Unified Object Modeling with UML

Unified Object Modeling with UML

Use Case Driven Object Modeling -- A 99% FatFree Approach Doug Rosenberg ICONIX Software Engineering, Inc. http://www.iconixsw.com Copyright 2000 ICONIX Software Engine ering, Inc. www.iconixsw.com 1 History

In The Beginning, There Was OMT, Objectory, and The Booch Method Let There Be A Unified Notation All that notation and no process? Let There Be RUP Help, all this process is paralyzing us! New Idea -- Code and Youre Done! Theres another wayDo OOAD but Keep It Simple Copyright 2000 ICONIX Software Engine ering, Inc. www.iconixsw.com 2 In The Beginning, There Was

OMT, Objectory, and The Booch Method Three very different kinds of OO methods. Each method had strengths. Each method had weaknesses. Much of the original modeling knowledge from the OMT, Objectory, and Booch methods is not repeated in the current UML literature, which mostly focuses on notation. Copyright 2000 ICONIX Software Engine

ering, Inc. www.iconixsw.com 3 Each method had strengths Rumbaugh Domain object (problem space) models Jacobson User-driven solution space models Booch Detailed design-level models Copyright 2000 ICONIX Software Engine ering, Inc. www.iconixsw.com

4 Each method had weaknesses Rumbaugh: strong for problem space; simplistic for solution space Jacobson: deemphasized domain modeling; didnt offer enough for detailed OOD Booch: targeted squarely at OOD; not strong with regard to analysis

Copyright 2000 ICONIX Software Engine ering, Inc. www.iconixsw.com 5 Let There Be A Unified Notation Jacobson Jacobson Booch Rumbaugh Copyright 2000 ICONIX Software Engine ering, Inc. www.iconixsw.com

6 All that notation and no process? I can draw all these diagrams, but how do they all relate to each other? 80% of modeling can be done with 20% of the UML. Which 20% was that again?

Were supposed to be Use Case Driven but... How do we get from Use Cases to Code??? Were thrashing with use cases Copyright 2000 ICONIX Software Engine ering, Inc. www.iconixsw.com 7 Let There Be RUP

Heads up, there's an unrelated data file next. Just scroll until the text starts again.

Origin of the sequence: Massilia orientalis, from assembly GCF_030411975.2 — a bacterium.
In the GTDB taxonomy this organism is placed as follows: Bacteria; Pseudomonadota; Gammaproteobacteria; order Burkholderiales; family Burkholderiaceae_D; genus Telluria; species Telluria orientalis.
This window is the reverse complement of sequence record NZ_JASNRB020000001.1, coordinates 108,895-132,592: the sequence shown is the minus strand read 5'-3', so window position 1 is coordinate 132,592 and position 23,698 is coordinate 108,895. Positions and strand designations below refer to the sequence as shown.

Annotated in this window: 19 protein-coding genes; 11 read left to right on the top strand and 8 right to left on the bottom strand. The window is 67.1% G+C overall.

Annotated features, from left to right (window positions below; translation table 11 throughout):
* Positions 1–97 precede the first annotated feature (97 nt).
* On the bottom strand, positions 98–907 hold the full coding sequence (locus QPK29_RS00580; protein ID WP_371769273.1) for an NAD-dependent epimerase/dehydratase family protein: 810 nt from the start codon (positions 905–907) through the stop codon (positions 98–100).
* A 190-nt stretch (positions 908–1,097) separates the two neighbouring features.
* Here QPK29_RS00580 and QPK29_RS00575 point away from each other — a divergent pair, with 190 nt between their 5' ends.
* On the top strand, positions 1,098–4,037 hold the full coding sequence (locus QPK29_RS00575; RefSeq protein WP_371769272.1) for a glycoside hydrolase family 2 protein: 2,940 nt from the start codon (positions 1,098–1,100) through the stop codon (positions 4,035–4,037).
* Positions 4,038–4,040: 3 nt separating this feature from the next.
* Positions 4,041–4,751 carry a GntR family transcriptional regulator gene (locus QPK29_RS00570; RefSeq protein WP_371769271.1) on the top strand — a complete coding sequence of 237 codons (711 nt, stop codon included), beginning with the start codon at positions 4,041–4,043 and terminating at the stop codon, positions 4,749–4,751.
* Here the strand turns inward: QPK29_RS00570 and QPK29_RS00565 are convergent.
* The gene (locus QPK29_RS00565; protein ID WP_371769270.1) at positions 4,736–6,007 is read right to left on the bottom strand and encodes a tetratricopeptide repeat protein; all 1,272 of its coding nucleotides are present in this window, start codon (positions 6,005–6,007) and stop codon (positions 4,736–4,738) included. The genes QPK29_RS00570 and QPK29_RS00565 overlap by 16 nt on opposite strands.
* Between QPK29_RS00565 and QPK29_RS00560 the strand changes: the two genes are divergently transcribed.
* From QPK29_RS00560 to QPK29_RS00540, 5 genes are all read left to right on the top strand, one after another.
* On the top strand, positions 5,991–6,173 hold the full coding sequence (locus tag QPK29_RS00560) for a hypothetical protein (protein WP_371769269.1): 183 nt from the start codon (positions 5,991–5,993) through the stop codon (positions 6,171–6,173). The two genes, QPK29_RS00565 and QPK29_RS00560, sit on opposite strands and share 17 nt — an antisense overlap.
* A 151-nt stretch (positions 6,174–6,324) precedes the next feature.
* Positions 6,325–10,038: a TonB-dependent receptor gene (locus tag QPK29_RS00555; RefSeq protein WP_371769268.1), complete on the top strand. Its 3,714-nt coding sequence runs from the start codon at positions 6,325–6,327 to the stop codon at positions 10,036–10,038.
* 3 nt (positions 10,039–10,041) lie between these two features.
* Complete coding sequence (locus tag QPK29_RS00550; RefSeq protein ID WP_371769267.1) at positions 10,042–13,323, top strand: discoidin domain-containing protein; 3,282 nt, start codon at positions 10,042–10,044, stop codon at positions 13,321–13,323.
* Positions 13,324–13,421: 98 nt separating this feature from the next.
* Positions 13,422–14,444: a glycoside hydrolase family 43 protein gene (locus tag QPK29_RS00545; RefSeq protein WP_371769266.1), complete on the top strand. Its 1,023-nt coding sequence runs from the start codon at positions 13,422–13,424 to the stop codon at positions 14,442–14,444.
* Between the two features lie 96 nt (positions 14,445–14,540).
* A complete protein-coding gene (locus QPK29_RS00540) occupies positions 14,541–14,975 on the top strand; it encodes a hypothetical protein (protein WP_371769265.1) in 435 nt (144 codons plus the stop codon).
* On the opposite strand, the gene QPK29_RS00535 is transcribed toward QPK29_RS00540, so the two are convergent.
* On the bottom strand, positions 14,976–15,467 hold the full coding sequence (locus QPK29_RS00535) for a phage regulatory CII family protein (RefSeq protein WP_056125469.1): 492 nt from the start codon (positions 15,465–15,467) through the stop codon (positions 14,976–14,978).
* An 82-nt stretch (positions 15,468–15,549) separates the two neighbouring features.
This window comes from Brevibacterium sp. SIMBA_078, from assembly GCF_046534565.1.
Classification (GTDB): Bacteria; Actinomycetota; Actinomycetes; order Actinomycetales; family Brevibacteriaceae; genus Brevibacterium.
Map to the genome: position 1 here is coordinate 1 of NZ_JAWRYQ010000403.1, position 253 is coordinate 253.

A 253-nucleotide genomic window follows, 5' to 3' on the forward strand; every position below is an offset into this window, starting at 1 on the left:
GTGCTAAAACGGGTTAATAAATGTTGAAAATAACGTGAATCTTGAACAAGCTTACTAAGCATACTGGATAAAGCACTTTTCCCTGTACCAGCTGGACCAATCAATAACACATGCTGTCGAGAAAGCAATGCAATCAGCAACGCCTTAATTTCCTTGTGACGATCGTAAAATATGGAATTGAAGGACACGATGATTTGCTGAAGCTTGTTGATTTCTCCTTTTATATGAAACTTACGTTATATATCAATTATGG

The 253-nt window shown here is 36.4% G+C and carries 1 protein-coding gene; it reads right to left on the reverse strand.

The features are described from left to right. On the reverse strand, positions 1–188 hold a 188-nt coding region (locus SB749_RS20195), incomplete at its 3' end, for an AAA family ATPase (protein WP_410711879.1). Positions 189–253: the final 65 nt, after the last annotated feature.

Marketing-Driven process Hey, we have this big suite of tools.. But nobody understands how the tools work together We can repackage this Objectory Process And use THAT to explain how the tool suite fits together! Copyright 2000 ICONIX Software Engine ering, Inc. www.iconixsw.com 8 Theory vs. practice

In theory, there is no difference between theory and practice, but in practice there is. In practice, theres never enough time for modeling. The ICONIX Process is a STREAMLINED approach to software development that helps you get from use cases to code quickly and efficiently, using a concentrated subset of the UML and related tools and techniques. Copyright 2000 ICONIX Software Engine ering, Inc. www.iconixsw.com 9 Help, all this process is

paralyzing us! RUP is BIG When you need an iteration plan planner to plan the plan, youre dealing with a BIG process Analysis Paralysis -- the great crippler of young software projects Many projects dont need all of RUP -- TAILOR IT to fit

Were STILL thrashing with use cases! Copyright 2000 ICONIX Software Engine ering, Inc. www.iconixsw.com 10 New Idea -- Code and Youre Done! At least we wont get bit by Analysis Paralysis Code Early and Code Often

(is this really a NEW paradigm?) Catchy slogans The Design Is The Code, Design by Testing etc. Copyright 2000 ICONIX Software Engine ering, Inc. www.iconixsw.com 11 Theres another way Do OOAD but Keep It Simple Copyright 2000 ICONIX Software Engine ering, Inc. www.iconixsw.com 12

Lets work backwards from code Lets assume that weve done a little prototyping, and started to write some use cases. But code is our desired destination. Copyright 2000 ICONIX Software Engine ering, Inc. www.iconixsw.com 13 Before we get to code... We need a complete set of classes, with accompanying attributes and

methods. We show this information on designlevel class diagrams. Copyright 2000 ICONIX Software Engine ering, Inc. www.iconixsw.com 14 Design-Level Class Diagrams Our design-level class diagrams serve as the structure for our code. Copyright 2000 ICONIX Software Engine ering, Inc. www.iconixsw.com